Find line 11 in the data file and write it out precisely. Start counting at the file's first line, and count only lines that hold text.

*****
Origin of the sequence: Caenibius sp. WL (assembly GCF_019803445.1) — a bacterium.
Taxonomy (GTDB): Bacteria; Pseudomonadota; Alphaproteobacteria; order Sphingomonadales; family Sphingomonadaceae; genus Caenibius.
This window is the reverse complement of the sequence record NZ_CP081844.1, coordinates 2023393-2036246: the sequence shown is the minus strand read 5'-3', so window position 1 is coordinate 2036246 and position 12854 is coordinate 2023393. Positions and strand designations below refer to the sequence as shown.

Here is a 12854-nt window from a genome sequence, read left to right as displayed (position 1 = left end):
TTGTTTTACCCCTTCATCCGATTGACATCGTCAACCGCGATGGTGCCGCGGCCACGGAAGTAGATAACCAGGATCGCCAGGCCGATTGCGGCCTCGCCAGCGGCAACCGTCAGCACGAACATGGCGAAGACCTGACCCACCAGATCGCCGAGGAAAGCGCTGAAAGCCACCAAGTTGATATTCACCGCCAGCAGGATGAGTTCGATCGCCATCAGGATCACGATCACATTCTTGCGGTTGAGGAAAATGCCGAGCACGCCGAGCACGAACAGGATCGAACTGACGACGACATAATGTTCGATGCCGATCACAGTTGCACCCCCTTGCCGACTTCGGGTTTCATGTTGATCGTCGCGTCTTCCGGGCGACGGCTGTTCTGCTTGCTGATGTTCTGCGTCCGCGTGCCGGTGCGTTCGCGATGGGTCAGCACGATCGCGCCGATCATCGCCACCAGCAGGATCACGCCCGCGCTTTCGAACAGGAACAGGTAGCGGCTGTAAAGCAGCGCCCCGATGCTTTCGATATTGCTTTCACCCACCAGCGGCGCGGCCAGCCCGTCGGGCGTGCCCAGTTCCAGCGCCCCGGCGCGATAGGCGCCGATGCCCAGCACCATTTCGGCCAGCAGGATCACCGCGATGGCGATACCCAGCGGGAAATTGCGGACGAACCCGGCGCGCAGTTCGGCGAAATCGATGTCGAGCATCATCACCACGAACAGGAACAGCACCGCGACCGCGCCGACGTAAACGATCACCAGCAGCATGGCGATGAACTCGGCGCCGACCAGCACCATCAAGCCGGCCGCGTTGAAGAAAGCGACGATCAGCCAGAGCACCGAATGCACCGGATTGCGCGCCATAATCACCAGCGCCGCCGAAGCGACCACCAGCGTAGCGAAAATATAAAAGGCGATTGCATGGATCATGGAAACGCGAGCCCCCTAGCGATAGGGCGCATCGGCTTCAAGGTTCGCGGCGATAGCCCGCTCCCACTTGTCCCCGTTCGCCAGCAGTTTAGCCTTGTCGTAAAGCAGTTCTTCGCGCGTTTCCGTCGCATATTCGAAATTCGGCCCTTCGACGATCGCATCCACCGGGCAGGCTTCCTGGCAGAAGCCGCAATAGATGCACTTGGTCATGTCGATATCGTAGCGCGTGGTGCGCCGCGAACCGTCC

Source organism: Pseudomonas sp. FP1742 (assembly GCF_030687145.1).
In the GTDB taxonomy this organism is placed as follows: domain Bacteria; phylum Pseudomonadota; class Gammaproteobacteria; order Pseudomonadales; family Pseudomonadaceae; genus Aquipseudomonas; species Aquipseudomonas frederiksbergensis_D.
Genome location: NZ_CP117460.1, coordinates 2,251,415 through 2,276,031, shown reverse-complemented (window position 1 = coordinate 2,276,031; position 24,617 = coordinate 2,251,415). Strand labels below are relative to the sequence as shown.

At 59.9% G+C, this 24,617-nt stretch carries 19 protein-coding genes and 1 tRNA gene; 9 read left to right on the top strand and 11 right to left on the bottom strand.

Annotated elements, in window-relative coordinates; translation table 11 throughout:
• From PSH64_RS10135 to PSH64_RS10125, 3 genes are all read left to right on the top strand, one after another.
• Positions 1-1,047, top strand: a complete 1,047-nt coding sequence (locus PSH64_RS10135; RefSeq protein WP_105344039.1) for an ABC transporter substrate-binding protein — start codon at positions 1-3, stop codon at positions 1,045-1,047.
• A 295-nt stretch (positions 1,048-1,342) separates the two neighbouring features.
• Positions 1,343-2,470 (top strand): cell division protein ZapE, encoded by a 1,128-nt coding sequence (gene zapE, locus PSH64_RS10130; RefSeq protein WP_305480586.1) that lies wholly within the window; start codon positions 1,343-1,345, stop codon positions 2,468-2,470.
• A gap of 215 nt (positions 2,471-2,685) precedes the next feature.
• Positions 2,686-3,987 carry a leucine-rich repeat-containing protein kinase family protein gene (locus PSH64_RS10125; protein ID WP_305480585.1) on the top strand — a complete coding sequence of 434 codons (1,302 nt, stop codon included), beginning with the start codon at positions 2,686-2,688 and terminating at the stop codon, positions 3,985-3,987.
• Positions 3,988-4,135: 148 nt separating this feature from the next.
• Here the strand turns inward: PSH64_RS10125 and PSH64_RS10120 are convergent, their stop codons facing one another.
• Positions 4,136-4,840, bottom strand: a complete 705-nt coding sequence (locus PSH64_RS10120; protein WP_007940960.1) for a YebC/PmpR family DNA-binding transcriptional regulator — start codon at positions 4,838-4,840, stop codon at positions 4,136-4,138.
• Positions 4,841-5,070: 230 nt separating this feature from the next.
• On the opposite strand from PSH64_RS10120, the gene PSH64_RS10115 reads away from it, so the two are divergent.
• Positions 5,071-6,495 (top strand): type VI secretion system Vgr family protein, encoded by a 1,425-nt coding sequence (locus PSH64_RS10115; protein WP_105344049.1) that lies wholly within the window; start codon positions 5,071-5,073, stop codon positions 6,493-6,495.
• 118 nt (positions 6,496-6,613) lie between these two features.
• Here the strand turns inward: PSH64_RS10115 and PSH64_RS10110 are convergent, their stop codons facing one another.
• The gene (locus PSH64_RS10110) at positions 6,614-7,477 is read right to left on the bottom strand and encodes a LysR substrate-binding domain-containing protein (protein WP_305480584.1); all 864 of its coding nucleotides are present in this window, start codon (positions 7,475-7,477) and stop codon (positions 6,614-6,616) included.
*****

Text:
• From PSH64_RS10135 to PSH64_RS10125, 3 genes are all read left to right on the top strand, one after another.